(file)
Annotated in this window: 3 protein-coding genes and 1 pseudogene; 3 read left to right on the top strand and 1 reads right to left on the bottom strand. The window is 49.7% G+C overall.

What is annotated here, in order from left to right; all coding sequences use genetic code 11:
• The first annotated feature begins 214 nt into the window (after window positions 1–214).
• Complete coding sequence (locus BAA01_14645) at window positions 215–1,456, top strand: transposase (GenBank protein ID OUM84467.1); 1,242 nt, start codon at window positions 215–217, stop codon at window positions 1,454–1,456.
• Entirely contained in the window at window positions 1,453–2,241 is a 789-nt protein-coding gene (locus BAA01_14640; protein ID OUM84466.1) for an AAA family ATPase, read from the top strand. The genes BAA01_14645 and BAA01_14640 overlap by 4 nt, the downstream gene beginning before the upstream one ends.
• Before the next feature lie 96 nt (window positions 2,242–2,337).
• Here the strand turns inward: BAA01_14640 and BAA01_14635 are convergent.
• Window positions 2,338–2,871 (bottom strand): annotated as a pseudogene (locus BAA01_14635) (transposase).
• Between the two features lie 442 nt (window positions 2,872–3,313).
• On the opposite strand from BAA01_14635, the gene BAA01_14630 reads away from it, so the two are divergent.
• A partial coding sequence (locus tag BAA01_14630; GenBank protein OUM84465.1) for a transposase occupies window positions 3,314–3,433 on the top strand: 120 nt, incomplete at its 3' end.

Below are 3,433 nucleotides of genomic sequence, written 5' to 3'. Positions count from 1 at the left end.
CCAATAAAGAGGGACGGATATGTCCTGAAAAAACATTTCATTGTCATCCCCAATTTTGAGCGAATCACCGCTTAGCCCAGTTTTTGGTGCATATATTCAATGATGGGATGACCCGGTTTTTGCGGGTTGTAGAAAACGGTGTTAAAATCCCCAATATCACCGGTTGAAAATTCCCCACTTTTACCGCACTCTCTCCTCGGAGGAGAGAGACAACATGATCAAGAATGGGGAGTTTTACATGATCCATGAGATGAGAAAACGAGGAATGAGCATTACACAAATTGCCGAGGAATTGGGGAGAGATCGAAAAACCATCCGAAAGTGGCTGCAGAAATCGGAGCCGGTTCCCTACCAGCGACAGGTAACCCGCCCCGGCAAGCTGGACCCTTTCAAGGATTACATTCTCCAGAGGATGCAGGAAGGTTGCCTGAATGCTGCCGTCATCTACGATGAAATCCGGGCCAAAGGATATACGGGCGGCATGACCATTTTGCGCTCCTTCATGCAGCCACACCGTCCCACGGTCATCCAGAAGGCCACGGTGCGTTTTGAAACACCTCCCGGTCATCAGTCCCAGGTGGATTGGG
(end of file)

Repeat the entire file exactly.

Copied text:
Annotated in this window: 3 protein-coding genes and 1 pseudogene; 3 read left to right on the top strand and 1 reads right to left on the bottom strand. The window is 49.7% G+C overall.

What is annotated here, in order from left to right; all coding sequences use genetic code 11:
• The first annotated feature begins 214 nt into the window (after window positions 1–214).
• Complete coding sequence (locus BAA01_14645) at window positions 215–1,456, top strand: transposase (GenBank protein ID OUM84467.1); 1,242 nt, start codon at window positions 215–217, stop codon at window positions 1,454–1,456.
• Entirely contained in the window at window positions 1,453–2,241 is a 789-nt protein-coding gene (locus BAA01_14640; protein ID OUM84466.1) for an AAA family ATPase, read from the top strand. The genes BAA01_14645 and BAA01_14640 overlap by 4 nt, the downstream gene beginning before the upstream one ends.
• Before the next feature lie 96 nt (window positions 2,242–2,337).
• Here the strand turns inward: BAA01_14640 and BAA01_14635 are convergent.
• Window positions 2,338–2,871 (bottom strand): annotated as a pseudogene (locus BAA01_14635) (transposase).
• Between the two features lie 442 nt (window positions 2,872–3,313).
• On the opposite strand from BAA01_14635, the gene BAA01_14630 reads away from it, so the two are divergent.
• A partial coding sequence (locus tag BAA01_14630; GenBank protein OUM84465.1) for a transposase occupies window positions 3,314–3,433 on the top strand: 120 nt, incomplete at its 3' end.

Below are 3,433 nucleotides of genomic sequence, written 5' to 3'. Positions count from 1 at the left end.
CCAATAAAGAGGGACGGATATGTCCTGAAAAAACATTTCATTGTCATCCCCAATTTTGAGCGAATCACCGCTTAGCCCAGTTTTTGGTGCATATATTCAATGATGGGATGACCCGGTTTTTGCGGGTTGTAGAAAACGGTGTTAAAATCCCCAATATCACCGGTTGAAAATTCCCCACTTTTACCGCACTCTCTCCTCGGAGGAGAGAGACAACATGATCAAGAATGGGGAGTTTTACATGATCCATGAGATGAGAAAACGAGGAATGAGCATTACACAAATTGCCGAGGAATTGGGGAGAGATCGAAAAACCATCCGAAAGTGGCTGCAGAAATCGGAGCCGGTTCCCTACCAGCGACAGGTAACCCGCCCCGGCAAGCTGGACCCTTTCAAGGATTACATTCTCCAGAGGATGCAGGAAGGTTGCCTGAATGCTGCCGTCATCTACGATGAAATCCGGGCCAAAGGATATACGGGCGGCATGACCATTTTGCGCTCCTTCATGCAGCCACACCGTCCCACGGTCATCCAGAAGGCCACGGTGCGTTTTGAAACACCTCCCGGTCATCAGTCCCAGGTGGATTGGG